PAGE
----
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Ireland

Ireland

  • Global Nutrition Report 2015: Actions and accountability to advance nutrition and sustainable development

    Type: 
    Publication
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    As we move into the post-2015 era of the Sustainable Development Goals (SDGs), the world faces many seemingly intractable problems. Malnutrition should not be one of them. Countries that are determined to make rapid advances in malnutrition reduction can do so. If governments want to achieve the SDG target of ending all forms of malnutrition by 2030, they have clear pathways to follow. There are many levers to pull, and this report provides many examples of countries that have done so. Tackling malnutrition effectively is also key to meeting many other SDG targets.

  • 2014 Global hunger index: The challenge of hidden hunger

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    Publication
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    With one more year before the 2015 deadline for achieving the Millennium Development Goals, the 2014 Global Hunger Index report offers a multifaceted overview of global hunger that brings new insights to the global debate on where to focus efforts in the fight against hunger and malnutrition. The state of hunger in developing countries as a group has improved since 1990, falling by 39 percent, according to the 2014 GHI.

  • Meeting the need: Financing to attain targets

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    COMMITMENT WITHOUT FUNDING REPRESENTS UNFULFILLED GOOD INTENTIONS. IF NUTRITION-PROMOTING ACTIONS ARE TO BE IMPLEMENTED AND TARGETS MET, they need to be financed. Financing for nutrition comes from governments (domestic), from international sources—the bilateral and multilateral aid agencies and foundations that make up the “donor” community—and from people themselves.

  • Progress against and nature of the 2013 nutrition for growth comments

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    ON JUNE 8, 2013, THE GOVERNMENTS OF THE UNITED KINGDOM AND BRAZIL, AND THE CHILDREN’S INVESTMENT FUND FOUNDATION (CIFF) HOSTED A SUMMIT IN London titled “Nutrition for Growth: Beating Hunger through Business and Science” (known as N4G). The objective of the summit was to mark a “seminal declaration by leaders to scale up political commitment, increase resources, and take urgent action on nutrition” (United Kingdom 2013, 1).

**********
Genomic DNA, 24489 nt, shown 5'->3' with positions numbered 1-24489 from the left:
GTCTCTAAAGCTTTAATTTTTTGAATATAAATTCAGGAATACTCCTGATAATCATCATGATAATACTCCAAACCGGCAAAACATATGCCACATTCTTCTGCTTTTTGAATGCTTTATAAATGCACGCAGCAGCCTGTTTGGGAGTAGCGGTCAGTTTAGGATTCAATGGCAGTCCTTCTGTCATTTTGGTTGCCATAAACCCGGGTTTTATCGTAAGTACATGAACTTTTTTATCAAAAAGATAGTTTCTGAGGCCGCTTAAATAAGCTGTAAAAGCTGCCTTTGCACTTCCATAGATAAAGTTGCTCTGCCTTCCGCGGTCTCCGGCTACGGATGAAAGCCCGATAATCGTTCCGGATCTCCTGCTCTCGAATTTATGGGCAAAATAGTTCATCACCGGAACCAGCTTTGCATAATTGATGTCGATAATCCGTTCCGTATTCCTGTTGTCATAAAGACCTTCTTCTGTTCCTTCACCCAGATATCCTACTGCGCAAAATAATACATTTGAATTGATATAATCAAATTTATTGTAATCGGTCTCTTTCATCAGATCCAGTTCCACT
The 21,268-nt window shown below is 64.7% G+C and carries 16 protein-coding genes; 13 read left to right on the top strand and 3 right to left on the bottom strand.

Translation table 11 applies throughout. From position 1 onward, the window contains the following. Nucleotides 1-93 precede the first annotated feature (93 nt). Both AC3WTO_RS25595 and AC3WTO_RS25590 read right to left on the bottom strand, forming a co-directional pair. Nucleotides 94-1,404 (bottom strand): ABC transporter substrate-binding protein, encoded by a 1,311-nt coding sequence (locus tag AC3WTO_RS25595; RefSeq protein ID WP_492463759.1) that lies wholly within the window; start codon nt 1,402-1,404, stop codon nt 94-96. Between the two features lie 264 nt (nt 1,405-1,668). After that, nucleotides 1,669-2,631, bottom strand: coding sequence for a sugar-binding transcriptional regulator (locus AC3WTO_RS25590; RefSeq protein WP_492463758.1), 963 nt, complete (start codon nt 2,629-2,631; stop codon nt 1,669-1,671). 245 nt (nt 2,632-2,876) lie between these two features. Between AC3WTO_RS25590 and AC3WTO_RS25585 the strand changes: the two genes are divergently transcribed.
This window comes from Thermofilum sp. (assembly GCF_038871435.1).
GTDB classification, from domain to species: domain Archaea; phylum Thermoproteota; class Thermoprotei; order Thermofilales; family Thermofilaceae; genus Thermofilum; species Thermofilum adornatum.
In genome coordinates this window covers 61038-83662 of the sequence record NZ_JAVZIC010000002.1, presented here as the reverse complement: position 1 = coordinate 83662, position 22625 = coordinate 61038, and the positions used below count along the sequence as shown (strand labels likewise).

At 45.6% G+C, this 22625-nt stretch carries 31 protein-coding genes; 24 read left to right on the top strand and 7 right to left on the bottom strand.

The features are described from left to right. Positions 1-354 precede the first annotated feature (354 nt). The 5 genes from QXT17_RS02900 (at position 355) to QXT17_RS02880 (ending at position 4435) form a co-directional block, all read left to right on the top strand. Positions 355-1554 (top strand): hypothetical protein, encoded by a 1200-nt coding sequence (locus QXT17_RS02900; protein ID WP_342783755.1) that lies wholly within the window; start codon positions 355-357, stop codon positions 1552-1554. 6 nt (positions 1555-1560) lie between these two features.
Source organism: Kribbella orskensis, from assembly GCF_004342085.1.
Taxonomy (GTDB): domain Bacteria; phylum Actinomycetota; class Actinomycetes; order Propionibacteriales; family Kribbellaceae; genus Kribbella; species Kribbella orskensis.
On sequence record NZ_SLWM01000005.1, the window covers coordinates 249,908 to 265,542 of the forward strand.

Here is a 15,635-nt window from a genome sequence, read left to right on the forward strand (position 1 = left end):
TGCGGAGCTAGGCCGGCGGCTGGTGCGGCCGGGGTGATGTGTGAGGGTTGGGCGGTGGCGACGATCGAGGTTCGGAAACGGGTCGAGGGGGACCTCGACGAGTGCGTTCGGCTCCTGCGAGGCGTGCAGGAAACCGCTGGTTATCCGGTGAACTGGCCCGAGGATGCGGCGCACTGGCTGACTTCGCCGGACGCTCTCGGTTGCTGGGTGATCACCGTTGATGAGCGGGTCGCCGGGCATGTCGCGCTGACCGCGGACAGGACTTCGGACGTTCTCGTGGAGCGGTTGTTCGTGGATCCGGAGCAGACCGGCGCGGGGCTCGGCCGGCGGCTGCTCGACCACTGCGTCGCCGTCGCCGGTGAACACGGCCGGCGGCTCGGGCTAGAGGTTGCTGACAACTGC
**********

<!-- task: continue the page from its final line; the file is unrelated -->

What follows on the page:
• Jeremy Benn Associates Limited

    Type: 
    Organisation
    Country of registration:
    United Kingdom
    Relation to CTCN:
    Network Member

    Jeremy Benn Associates Ltd (trading as JBA Consulting and referred to as JBA) is a specialist water and environmental consultancy founded in 1995. JBA now employs 450 permanent staff in 18 ffices in the UK, Ireland, Singapore, Australia and Cambodia. The firm is a wholly owned part of JBA Group, a UK private limited company owned by its employees. The company typically undertakes 1,200 projects/year ranging from 1-2 week commissions to multi-year, multi-million $ frameworks.

  • Environmental Research Institute, University College Cork

    Type: 
    Organisation
    Country of registration:
    Ireland
    Relation to CTCN:
    Network Member

    Environmental Research Institute (ERI) is a flagship Institute for Environmental, Marine and Energy research in Ireland. The ERI has over 300 researchers working in interdisciplinary and currently has 45 live research projects focused on climate mitigation, adaptation and understanding. Focus areas include energy modelling, marine renewables, biofuels, energy efficiency, climate adaptation platforms, modelling greenhouse gas fluxes, atmospheric chemistry and carbon liabilities.

  • Scaling up financial and capacity resources for nutrition

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    Scaling up actions and interventions to improve nutrition requires financial resources backed up by individual, organizational, and system capacity to plan for impact, refine interventions, and expand coverage while maintaining quality. This chapter focuses on these intertwined issues, with a strong emphasis on reducing undernutrition.

  • Progress against nutrition for growth commitments

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    The issue of nutrition had an important moment in the spotlight in 2013. At the nutrition for growth (N4G) summit in London that year, governments, UN agencies, civil society organizations, businesses, donors, and other organizations gathered to consider how to improve nutrition worldwide. Ninety of these stakeholders signed the Global Nutrition for Growth Compact, in which they publicly committed to take concrete action against malnutrition. And the momentum spread further: an additional 20 stakeholders made commitments after the compact was formulated and published.

  • 2015 Nutrition country profile: Ireland

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    Publication
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    The 193 individual country profiles capture the status and progress of all UN Member States, and the 80+ indicators include a wealth of information on child, adolescent and adult anthropometry and nutritional status, in addition to intervention coverage, food supply, economics, and demography. This tool is particularly useful for nutrition champions at the country-level, as it presents a wide range of evidence needed to assess country progress in improving nutrition and nutrition-related outcomes.